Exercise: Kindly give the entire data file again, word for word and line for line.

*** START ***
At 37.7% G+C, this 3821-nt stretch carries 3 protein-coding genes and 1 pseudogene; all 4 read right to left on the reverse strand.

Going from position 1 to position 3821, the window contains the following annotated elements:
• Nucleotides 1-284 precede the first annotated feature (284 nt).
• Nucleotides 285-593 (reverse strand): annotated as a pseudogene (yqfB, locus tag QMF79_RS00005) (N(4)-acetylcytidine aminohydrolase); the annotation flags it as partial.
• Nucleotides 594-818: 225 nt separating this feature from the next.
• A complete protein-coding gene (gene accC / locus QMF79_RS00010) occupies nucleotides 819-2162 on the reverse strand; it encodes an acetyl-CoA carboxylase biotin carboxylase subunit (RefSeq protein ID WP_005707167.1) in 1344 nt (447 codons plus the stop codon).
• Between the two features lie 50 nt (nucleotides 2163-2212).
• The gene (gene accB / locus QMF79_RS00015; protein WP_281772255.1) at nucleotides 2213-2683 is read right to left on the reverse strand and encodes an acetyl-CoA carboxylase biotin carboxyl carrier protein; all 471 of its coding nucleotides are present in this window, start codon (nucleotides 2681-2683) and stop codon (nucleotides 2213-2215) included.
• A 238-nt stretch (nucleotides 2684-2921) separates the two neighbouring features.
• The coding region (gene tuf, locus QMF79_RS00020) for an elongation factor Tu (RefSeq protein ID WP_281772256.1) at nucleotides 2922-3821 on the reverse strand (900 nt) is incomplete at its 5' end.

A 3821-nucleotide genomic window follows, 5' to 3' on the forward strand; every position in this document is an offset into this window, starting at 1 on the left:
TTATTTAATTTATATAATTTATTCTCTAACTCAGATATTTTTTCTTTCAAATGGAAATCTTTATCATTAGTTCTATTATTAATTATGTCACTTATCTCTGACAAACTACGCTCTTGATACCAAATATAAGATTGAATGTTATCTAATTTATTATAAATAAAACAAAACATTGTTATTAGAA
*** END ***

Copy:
At 37.7% G+C, this 3821-nt stretch carries 3 protein-coding genes and 1 pseudogene; all 4 read right to left on the reverse strand.

Going from position 1 to position 3821, the window contains the following annotated elements:
• Nucleotides 1-284 precede the first annotated feature (284 nt).
• Nucleotides 285-593 (reverse strand): annotated as a pseudogene (yqfB, locus tag QMF79_RS00005) (N(4)-acetylcytidine aminohydrolase); the annotation flags it as partial.
• Nucleotides 594-818: 225 nt separating this feature from the next.
• A complete protein-coding gene (gene accC / locus QMF79_RS00010) occupies nucleotides 819-2162 on the reverse strand; it encodes an acetyl-CoA carboxylase biotin carboxylase subunit (RefSeq protein ID WP_005707167.1) in 1344 nt (447 codons plus the stop codon).
• Between the two features lie 50 nt (nucleotides 2163-2212).
• The gene (gene accB / locus QMF79_RS00015; protein WP_281772255.1) at nucleotides 2213-2683 is read right to left on the reverse strand and encodes an acetyl-CoA carboxylase biotin carboxyl carrier protein; all 471 of its coding nucleotides are present in this window, start codon (nucleotides 2681-2683) and stop codon (nucleotides 2213-2215) included.
• A 238-nt stretch (nucleotides 2684-2921) separates the two neighbouring features.
• The coding region (gene tuf, locus QMF79_RS00020) for an elongation factor Tu (RefSeq protein ID WP_281772256.1) at nucleotides 2922-3821 on the reverse strand (900 nt) is incomplete at its 5' end.

A 3821-nucleotide genomic window follows, 5' to 3' on the forward strand; every position in this document is an offset into this window, starting at 1 on the left:
TTATTTAATTTATATAATTTATTCTCTAACTCAGATATTTTTTCTTTCAAATGGAAATCTTTATCATTAGTTCTATTATTAATTATGTCACTTATCTCTGACAAACTACGCTCTTGATACCAAATATAAGATTGAATGTTATCTAATTTATTATAAATAAAACAAAACATTGTTATTAGAA